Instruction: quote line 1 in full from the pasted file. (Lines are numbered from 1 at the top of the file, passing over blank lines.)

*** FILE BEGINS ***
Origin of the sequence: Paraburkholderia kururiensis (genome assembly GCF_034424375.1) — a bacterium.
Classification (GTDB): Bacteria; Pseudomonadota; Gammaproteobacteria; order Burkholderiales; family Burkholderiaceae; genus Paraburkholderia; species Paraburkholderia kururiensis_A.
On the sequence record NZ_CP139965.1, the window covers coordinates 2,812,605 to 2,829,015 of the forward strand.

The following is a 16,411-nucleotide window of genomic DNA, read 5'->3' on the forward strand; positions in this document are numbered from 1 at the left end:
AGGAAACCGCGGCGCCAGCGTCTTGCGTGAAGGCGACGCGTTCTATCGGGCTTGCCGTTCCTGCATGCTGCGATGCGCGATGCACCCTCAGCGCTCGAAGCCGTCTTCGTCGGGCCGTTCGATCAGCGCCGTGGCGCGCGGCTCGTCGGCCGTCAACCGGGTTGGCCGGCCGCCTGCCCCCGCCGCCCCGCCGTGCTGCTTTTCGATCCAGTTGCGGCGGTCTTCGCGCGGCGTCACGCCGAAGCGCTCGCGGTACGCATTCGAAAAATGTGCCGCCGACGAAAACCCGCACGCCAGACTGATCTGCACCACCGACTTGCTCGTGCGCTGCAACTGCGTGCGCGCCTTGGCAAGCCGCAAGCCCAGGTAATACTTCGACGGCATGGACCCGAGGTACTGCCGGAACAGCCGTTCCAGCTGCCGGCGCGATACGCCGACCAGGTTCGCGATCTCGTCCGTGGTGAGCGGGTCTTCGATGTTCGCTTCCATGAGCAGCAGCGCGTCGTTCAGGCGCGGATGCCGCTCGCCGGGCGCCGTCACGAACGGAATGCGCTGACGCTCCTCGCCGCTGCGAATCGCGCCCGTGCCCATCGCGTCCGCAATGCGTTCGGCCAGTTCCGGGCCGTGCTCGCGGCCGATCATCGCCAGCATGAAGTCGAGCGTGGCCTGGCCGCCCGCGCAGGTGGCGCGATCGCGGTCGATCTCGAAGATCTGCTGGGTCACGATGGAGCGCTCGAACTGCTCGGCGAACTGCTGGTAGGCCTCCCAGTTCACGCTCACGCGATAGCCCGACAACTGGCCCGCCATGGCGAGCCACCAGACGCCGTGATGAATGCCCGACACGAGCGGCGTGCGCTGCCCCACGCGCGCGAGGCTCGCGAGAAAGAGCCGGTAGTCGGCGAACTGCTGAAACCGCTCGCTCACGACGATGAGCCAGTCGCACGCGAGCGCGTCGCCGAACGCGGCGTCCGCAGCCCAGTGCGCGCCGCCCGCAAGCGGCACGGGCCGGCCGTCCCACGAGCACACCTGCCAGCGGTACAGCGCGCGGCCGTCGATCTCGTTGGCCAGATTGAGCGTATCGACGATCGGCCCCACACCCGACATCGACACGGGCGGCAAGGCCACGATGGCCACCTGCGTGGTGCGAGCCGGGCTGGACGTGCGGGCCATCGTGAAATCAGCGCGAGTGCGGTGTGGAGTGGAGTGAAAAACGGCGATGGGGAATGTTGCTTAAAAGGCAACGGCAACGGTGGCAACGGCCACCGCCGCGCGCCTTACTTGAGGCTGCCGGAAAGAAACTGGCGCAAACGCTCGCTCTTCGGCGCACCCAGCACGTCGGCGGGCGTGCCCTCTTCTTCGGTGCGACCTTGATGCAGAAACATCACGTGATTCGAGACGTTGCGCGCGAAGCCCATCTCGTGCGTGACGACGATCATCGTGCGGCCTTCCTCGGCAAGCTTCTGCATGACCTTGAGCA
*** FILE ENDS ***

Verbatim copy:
Origin of the sequence: Paraburkholderia kururiensis (genome assembly GCF_034424375.1) — a bacterium.